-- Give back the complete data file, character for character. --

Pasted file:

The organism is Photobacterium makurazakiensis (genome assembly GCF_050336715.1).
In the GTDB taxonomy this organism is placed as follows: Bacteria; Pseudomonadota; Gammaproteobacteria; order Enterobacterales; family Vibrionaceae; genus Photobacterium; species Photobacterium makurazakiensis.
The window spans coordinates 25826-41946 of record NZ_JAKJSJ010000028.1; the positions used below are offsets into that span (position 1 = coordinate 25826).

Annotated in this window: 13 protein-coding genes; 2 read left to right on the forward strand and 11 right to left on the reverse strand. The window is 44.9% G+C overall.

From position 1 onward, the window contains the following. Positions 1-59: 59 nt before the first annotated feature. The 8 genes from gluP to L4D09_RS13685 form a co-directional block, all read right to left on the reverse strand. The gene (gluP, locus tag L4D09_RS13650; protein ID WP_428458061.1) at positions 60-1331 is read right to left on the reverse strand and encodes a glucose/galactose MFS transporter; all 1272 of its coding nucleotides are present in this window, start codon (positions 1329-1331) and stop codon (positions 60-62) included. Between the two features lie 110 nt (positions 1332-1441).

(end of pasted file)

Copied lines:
The organism is Photobacterium makurazakiensis (genome assembly GCF_050336715.1).
In the GTDB taxonomy this organism is placed as follows: Bacteria; Pseudomonadota; Gammaproteobacteria; order Enterobacterales; family Vibrionaceae; genus Photobacterium; species Photobacterium makurazakiensis.
The window spans coordinates 25826-41946 of record NZ_JAKJSJ010000028.1; the positions used below are offsets into that span (position 1 = coordinate 25826).

Annotated in this window: 13 protein-coding genes; 2 read left to right on the forward strand and 11 right to left on the reverse strand. The window is 44.9% G+C overall.

From position 1 onward, the window contains the following. Positions 1-59: 59 nt before the first annotated feature. The 8 genes from gluP to L4D09_RS13685 form a co-directional block, all read right to left on the reverse strand. The gene (gluP, locus tag L4D09_RS13650; protein ID WP_428458061.1) at positions 60-1331 is read right to left on the reverse strand and encodes a glucose/galactose MFS transporter; all 1272 of its coding nucleotides are present in this window, start codon (positions 1329-1331) and stop codon (positions 60-62) included. Between the two features lie 110 nt (positions 1332-1441).